When Americans clamor for energy independence, the focus of said clamoring typically falls on increasing oil and gas production. But what most advocates and proponents don't realize is that energy independence is impossible right now -- not because of natural resources, but because we lack the midstream infrastructure to process and transport our domestic energy supply.
Midstream assets, specifically pipelines and processing centers, are more crucial than we think and will play a key role in America's energy future.
Our pipeline infrastructure
The image below is a snapshot of our natural gas pipeline infrastructure. There are plenty more pipelines that carry oil. The point is obvious, though: We have a lot of pipelines. And yet, our current infrastructure cannot meet the demand of our booming domestic energy production.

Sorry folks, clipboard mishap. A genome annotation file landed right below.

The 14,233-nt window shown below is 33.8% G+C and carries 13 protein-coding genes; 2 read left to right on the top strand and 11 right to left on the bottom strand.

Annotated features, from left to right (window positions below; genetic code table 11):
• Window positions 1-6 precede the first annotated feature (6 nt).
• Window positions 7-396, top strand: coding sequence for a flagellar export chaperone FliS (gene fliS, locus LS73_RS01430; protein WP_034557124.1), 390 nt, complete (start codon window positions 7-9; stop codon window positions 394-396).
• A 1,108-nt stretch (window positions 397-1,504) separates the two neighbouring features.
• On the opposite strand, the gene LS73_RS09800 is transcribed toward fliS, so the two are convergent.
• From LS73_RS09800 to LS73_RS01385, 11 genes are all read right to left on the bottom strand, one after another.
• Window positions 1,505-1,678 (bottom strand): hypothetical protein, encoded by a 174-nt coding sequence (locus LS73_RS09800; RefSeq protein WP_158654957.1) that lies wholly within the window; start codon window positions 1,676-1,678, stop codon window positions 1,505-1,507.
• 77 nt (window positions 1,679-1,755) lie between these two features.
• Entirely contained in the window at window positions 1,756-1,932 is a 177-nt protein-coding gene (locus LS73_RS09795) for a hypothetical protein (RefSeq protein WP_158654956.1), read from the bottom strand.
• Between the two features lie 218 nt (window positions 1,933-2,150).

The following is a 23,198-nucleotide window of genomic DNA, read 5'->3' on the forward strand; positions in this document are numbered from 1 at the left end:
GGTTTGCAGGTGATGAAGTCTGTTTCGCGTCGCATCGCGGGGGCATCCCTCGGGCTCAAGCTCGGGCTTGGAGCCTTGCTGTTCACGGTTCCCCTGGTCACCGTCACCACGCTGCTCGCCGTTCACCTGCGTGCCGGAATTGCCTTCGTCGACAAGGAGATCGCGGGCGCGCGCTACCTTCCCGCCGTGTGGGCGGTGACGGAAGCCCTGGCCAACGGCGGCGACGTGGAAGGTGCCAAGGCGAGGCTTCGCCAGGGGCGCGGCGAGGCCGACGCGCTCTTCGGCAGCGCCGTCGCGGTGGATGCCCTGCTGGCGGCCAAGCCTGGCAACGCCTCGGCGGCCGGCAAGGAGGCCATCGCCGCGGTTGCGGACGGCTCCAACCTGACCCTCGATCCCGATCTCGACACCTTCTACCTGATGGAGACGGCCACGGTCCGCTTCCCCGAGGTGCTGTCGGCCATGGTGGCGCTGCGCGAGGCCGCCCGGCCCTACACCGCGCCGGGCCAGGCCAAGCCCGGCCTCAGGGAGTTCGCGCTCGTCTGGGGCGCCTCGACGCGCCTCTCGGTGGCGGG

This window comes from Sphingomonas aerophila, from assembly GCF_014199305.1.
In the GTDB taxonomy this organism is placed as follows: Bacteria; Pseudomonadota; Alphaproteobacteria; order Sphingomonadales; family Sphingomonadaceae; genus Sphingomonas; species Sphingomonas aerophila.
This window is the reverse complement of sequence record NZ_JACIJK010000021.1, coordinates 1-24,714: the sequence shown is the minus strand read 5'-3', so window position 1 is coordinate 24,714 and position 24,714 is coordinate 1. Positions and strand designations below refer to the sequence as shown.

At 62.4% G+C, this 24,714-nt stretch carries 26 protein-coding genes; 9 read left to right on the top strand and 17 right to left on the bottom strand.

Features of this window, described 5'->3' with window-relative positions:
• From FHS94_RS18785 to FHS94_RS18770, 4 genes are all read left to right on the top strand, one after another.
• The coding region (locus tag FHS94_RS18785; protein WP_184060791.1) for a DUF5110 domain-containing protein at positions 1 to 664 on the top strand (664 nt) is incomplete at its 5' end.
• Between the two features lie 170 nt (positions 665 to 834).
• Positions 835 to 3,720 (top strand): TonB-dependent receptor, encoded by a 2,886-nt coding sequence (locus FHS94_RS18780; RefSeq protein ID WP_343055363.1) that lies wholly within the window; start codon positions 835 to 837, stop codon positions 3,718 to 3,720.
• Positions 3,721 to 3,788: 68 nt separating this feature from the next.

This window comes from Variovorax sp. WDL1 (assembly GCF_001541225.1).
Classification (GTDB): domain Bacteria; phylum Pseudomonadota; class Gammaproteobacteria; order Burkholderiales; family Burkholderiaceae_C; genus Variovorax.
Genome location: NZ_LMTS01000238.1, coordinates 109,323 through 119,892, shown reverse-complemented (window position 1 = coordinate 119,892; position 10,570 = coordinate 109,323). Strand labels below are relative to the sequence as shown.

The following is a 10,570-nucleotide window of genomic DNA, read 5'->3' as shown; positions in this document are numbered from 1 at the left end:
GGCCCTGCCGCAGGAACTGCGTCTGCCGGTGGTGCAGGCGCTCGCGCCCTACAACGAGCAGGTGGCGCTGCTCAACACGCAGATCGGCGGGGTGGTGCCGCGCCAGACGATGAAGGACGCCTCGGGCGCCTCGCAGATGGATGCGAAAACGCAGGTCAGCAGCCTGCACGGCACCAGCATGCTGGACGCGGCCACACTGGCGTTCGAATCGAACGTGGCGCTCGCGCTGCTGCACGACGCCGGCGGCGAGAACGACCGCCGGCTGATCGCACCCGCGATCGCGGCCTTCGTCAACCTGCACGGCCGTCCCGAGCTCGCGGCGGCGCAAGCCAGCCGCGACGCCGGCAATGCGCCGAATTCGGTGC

America's pipelines are regulated by the Federal Energy Regulatory Commission. FERC sets the rates of transmission and keeps an eye on a host of other details, like the quality of gas traveling through the pipeline. Gas has to be processed to meet pipeline requirements, which typically means that natural gas liquids, crude oil, and dry gas need their own infrastructure.
Right now, you can see the implications of this system in the Bakken shale. Companies such as Kodiak Oil & Gas are producing great quantities of oil, but great quantities of gas are produced as well. Because there is no infrastructure in the region to bring this gas to market, it is burned off at the site in a process called flaring.
And while we're on the subject of the Bakken, not only does the area lack infrastructure to bring gas to market, but its oil pipelines have reached capacity as well. In 2005, the Bakken was pumping out 100,000 barrels a day, but today that number has increased dramatically to nearly 600,000 barrels a day. Awesome! Or it would be, except that pipeline capacity coming out of the region taps out at 425,000 barrels a day.